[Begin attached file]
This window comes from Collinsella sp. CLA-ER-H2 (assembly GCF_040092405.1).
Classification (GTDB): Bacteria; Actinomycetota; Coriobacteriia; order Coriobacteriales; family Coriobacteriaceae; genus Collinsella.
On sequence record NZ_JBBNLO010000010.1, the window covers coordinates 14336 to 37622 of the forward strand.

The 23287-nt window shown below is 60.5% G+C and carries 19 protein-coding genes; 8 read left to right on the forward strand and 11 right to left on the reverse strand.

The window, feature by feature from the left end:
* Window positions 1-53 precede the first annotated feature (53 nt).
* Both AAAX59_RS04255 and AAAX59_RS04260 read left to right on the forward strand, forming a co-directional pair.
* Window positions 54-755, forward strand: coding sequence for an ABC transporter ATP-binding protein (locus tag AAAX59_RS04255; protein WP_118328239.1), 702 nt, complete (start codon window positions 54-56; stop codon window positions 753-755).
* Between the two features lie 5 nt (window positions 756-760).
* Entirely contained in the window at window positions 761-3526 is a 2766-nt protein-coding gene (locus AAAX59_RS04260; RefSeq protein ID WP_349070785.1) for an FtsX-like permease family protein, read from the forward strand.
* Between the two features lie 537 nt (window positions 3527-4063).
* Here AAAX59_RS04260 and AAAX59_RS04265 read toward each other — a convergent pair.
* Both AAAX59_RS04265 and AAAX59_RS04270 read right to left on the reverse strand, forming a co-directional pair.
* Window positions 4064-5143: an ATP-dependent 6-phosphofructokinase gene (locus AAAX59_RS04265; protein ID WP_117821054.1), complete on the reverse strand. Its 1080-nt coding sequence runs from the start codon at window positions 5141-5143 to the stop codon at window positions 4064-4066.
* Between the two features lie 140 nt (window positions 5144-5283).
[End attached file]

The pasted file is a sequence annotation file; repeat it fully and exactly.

This window comes from Collinsella sp. CLA-ER-H2 (assembly GCF_040092405.1).
Classification (GTDB): Bacteria; Actinomycetota; Coriobacteriia; order Coriobacteriales; family Coriobacteriaceae; genus Collinsella.
On sequence record NZ_JBBNLO010000010.1, the window covers coordinates 14336 to 37622 of the forward strand.

The 23287-nt window shown below is 60.5% G+C and carries 19 protein-coding genes; 8 read left to right on the forward strand and 11 right to left on the reverse strand.

The window, feature by feature from the left end:
* Window positions 1-53 precede the first annotated feature (53 nt).
* Both AAAX59_RS04255 and AAAX59_RS04260 read left to right on the forward strand, forming a co-directional pair.
* Window positions 54-755, forward strand: coding sequence for an ABC transporter ATP-binding protein (locus tag AAAX59_RS04255; protein WP_118328239.1), 702 nt, complete (start codon window positions 54-56; stop codon window positions 753-755).
* Between the two features lie 5 nt (window positions 756-760).
* Entirely contained in the window at window positions 761-3526 is a 2766-nt protein-coding gene (locus AAAX59_RS04260; RefSeq protein ID WP_349070785.1) for an FtsX-like permease family protein, read from the forward strand.
* Between the two features lie 537 nt (window positions 3527-4063).
* Here AAAX59_RS04260 and AAAX59_RS04265 read toward each other — a convergent pair.
* Both AAAX59_RS04265 and AAAX59_RS04270 read right to left on the reverse strand, forming a co-directional pair.
* Window positions 4064-5143: an ATP-dependent 6-phosphofructokinase gene (locus AAAX59_RS04265; protein ID WP_117821054.1), complete on the reverse strand. Its 1080-nt coding sequence runs from the start codon at window positions 5141-5143 to the stop codon at window positions 4064-4066.
* Between the two features lie 140 nt (window positions 5144-5283).